SYDNEY, June 16 (Xinhua) -- Children in Australian states of Victoria and New South Wales (NSW) will get an extra year of early education as part of major generational reform in both states.
Victorian Premier Daniel Andrews and NSW Premier Dominic Perrottet announced the joint long-term policy commitment on Thursday, saying that both states will "embark on the greatest transformation of early education in a generation."
The program will consist of a year of play-based learning for all four-year-olds. It will be known as "pre-prep" in Victoria and "pre-kindergarten" in NSW.
"In the next 10 years, every child in Victoria and NSW will experience the benefits of a full year of play-based learning before their first year of school," the premiers said.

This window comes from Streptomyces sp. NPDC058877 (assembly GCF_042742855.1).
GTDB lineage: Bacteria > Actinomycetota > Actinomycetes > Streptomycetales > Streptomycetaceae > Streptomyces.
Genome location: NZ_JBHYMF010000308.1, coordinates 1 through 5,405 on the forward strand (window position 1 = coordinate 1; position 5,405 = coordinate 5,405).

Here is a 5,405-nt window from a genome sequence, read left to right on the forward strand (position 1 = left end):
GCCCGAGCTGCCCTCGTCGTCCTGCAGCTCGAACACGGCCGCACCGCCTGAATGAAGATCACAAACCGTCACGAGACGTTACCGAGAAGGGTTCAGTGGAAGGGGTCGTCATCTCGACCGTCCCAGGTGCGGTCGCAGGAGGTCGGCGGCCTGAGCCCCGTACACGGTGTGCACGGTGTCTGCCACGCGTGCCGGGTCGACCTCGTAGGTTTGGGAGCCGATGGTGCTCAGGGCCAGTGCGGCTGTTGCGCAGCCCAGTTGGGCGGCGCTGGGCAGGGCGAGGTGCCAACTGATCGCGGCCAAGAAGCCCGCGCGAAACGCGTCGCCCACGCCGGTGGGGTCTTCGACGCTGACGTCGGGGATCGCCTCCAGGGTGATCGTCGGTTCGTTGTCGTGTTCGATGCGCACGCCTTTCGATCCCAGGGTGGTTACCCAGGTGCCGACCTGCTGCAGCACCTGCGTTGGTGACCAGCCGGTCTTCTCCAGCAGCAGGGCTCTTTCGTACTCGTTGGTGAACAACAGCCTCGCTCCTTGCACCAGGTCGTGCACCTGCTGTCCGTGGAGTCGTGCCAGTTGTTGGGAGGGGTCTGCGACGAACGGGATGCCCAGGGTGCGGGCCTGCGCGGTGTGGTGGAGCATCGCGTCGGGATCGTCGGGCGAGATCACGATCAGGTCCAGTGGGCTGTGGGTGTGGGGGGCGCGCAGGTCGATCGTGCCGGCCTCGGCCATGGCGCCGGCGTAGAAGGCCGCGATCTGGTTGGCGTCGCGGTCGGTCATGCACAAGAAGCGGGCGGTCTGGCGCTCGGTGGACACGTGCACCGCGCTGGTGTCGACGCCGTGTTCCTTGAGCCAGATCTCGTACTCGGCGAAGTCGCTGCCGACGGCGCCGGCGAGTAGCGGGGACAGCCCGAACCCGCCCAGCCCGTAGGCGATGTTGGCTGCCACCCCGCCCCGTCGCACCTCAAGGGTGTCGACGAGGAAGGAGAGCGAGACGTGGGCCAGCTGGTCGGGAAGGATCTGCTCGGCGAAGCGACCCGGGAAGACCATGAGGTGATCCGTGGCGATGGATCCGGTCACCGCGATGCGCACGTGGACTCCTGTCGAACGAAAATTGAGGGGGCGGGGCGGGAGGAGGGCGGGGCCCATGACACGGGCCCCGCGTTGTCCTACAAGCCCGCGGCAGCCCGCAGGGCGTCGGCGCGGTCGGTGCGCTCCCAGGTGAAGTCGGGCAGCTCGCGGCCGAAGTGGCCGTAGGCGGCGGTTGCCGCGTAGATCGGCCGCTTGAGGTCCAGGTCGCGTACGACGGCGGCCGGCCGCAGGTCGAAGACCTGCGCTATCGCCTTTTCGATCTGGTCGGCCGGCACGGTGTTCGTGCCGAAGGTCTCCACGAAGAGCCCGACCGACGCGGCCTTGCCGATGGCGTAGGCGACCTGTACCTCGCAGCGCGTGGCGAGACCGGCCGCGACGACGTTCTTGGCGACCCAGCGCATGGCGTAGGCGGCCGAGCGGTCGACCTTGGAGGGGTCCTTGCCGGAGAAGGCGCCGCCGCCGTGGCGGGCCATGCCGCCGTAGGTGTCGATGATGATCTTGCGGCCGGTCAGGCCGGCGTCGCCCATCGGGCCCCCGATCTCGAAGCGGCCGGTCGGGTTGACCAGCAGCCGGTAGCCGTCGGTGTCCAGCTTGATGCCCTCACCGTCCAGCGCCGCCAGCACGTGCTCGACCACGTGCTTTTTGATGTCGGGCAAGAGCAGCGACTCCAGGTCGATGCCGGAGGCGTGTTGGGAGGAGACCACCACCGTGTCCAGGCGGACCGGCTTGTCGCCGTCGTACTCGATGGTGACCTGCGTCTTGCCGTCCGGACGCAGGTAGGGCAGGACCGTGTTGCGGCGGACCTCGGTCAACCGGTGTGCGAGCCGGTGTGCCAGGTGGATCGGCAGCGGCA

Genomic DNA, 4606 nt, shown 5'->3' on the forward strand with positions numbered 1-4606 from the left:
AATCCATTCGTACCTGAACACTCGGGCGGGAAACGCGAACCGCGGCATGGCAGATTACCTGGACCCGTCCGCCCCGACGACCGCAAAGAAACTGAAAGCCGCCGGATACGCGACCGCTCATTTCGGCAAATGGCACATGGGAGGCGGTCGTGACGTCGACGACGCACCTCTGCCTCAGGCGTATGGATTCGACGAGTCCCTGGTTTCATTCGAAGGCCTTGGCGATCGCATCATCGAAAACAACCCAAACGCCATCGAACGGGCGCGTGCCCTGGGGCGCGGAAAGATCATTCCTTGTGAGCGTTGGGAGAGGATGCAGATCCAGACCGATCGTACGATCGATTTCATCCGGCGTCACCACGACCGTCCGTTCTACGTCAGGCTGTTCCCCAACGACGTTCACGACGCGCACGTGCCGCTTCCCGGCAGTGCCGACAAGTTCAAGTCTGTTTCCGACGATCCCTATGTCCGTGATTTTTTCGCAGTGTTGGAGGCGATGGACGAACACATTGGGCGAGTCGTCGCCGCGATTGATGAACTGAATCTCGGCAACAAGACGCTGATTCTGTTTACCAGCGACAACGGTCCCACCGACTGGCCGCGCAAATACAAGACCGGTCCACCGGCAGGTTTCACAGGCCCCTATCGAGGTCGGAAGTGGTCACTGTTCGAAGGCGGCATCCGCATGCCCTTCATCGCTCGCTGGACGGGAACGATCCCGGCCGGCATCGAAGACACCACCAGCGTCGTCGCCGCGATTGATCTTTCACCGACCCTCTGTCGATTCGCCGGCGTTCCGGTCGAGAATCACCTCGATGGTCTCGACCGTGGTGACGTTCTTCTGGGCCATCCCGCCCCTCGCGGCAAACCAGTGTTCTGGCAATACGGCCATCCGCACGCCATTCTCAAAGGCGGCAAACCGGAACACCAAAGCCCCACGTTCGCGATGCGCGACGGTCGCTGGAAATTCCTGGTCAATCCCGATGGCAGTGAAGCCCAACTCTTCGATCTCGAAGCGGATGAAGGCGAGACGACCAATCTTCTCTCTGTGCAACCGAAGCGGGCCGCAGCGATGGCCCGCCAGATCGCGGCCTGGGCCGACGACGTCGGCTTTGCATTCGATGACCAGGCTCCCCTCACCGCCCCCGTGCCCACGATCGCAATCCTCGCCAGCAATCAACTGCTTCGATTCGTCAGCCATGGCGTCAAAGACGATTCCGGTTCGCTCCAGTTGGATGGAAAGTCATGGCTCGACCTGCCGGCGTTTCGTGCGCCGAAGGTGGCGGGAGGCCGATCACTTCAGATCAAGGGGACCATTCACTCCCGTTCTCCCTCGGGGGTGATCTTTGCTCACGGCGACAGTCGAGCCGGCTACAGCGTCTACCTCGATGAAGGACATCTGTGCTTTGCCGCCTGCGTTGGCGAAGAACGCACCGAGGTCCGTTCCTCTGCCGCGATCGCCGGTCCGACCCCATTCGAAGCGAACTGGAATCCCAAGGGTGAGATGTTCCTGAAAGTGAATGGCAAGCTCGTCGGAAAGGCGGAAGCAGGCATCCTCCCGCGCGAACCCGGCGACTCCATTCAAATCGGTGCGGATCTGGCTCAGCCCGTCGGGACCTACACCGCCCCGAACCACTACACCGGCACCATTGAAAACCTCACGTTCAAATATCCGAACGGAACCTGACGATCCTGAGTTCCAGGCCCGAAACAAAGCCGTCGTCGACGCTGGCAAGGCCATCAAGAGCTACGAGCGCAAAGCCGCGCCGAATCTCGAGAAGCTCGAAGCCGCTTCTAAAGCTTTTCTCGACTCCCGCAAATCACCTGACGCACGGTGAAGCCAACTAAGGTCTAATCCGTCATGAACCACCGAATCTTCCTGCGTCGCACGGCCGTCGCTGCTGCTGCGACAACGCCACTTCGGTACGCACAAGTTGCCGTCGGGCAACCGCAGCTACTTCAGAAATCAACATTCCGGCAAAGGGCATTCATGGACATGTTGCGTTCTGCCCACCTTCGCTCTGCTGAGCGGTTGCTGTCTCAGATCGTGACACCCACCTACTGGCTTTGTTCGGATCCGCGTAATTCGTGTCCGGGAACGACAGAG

The NSW budget will set aside more than 5.8 billion Australian dollars (about 4 billion U.S. dollars) over 10 years to introduce a universal pre-kindergarten plan by 2030. Perrottet said it will help smooth children's transition before kindergarten where NSW kids could enroll from the age of five.
In Victoria, the Pre-Prep program will be delivered through kindergartens and long daycare centers, as Victorian children start kindergarten when they turn three or four.
Over the next decade, every Victorian four-year-old child will qualify for a 30-hour a week program of play-based learning. The state government will also make kindergartens free for all three and four-year-olds from 2023, saving families up to 2,500 Australian dollars (about 1,750 U.S. dollars) a child per year.
The Victorian government also plans to establish 50 childcare centers with an average capacity of 100 children. The first childcare center will open by 2025.
NSW Minister for Education and Early Learning Sarah Mitchell said the evidence is clear that providing the best education starts in the early years.
"This transformational new year of preschool education will not just build on the other commitments of this budget but will also change and improve, with the help of parents, educators, services, and stakeholders, how children enter and prepare for school," said a statement from the NSW government.